‘Emergence’ Explained in Everyday Speak…So Defense Forces Might Mean What they Say!
I see the term “emergence” used quite a bit in security, defense and related discussions. It usually is clustered with “complexity”, “non-linear”, and “adaptive” in discussions on how to better equip organizations to deal with uncertainty. Yet often, the term is being misapplied (forced to fit into a framework based not on complexity theory but Newtonian physics and classical warfare theory), rendering it more of a buzz word to spice up a discussion. Another hint that complexity theory is misunderstood by the speaker is when they interchange ‘complex’ and ‘complicated’ in the same sentence…they are indeed quite different and require deeper appreciation so that the concepts translate to the challenge. As for ‘emergence’- the next time you hear it used, try asking the speaker for an example of what emergence is. If they stumble, chances are- you might be winning buzz word bingo.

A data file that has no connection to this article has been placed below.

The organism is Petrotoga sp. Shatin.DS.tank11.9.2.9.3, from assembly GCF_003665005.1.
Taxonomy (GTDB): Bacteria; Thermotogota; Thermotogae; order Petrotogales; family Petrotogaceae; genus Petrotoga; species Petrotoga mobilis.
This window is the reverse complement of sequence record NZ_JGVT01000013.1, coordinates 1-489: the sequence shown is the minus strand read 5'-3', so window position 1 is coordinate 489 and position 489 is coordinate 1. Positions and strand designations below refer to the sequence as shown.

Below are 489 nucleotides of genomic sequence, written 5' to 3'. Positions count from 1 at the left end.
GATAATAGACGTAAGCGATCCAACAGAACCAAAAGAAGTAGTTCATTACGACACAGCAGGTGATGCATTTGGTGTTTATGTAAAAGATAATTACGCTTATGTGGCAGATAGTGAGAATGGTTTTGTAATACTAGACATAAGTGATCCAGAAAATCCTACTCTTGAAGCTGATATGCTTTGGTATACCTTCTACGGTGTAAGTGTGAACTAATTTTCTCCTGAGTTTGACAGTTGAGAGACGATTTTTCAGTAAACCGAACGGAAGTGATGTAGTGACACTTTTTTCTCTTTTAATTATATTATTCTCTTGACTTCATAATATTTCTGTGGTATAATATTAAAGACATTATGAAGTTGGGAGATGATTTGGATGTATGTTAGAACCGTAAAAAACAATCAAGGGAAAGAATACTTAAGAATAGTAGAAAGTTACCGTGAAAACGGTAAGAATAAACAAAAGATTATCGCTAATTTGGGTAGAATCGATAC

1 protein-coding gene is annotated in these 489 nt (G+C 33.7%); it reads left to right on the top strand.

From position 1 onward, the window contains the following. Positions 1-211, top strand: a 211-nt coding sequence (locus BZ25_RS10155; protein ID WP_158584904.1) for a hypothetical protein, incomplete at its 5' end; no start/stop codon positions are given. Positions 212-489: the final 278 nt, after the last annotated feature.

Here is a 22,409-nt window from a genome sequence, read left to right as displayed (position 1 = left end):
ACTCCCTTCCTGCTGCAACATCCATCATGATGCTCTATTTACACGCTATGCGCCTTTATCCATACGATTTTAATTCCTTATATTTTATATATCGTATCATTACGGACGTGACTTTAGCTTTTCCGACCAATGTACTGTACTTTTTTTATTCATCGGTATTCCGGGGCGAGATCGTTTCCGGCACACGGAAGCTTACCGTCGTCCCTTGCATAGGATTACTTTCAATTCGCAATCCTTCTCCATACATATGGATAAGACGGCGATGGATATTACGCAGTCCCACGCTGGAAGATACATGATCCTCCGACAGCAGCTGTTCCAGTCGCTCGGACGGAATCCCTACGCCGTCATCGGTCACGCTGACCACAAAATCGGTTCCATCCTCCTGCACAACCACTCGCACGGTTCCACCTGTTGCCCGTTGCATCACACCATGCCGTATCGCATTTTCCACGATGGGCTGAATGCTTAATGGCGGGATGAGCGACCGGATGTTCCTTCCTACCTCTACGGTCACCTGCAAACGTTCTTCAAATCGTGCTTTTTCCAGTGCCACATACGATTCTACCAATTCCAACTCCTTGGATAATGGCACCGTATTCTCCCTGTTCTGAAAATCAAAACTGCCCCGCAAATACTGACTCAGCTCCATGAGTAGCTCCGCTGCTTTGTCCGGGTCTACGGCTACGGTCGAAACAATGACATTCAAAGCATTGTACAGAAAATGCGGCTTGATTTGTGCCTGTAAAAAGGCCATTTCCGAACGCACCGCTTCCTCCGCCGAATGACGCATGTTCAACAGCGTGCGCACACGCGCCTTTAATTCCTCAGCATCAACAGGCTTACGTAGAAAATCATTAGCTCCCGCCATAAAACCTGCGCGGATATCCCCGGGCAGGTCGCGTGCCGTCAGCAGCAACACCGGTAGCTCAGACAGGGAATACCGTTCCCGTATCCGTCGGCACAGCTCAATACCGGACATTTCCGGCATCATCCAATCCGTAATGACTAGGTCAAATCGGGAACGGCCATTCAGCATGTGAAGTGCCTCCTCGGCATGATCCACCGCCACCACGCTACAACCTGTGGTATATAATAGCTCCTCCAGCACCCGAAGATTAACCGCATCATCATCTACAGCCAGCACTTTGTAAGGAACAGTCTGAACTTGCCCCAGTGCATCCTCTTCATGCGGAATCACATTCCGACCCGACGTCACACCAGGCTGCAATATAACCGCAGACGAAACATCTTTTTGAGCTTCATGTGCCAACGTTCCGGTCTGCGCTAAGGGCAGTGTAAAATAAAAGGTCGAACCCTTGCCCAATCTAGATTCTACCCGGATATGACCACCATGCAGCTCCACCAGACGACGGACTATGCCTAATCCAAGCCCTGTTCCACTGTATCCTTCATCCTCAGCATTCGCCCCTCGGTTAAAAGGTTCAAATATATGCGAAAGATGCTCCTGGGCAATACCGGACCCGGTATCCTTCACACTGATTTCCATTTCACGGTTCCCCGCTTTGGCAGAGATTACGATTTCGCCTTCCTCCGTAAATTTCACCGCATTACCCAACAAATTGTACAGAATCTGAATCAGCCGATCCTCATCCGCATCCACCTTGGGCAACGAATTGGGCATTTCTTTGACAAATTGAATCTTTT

Usually, ‘emergence’ is played as a synonym for ‘that which is coming up in the future but not quite here yet.’ This is a misnomer- in that emergent phenomenon do indeed express in the future and currently are not in the picture, but emergence in complex systems is far more nuanced. One distinction is whether the person using the term is thinking in systematic or systemic logic. Aside from hitting two more buzz word bingos in that sentence, those terms are confused nearly as much as complicated and complex are. Systematic logic expects a system to behave in an ‘expected input leads to desired output’ or A plus B should equal C. Systematic logic underpins much of our thinking in reality, because it is really useful and when we are in a stable, simplistic or complicated system, systematic logic works just fine. This is linear causality- and how militaries construct ‘Ends equal Ways plus Means’ to develop military plans and campaigns.
Yet systematic logic falls apart in complex and chaotic systems- which tend to be the very ones a military struggles with and is directed to think and act within. This is where systemic logic works better, and requires an understanding of emergence. Unlike systematic logic (input-output, linear causality, mechanistic, analytical), systemic logic draws from multiple competing and paradoxical ways of understanding and acting. Systemic thinking requires multiple…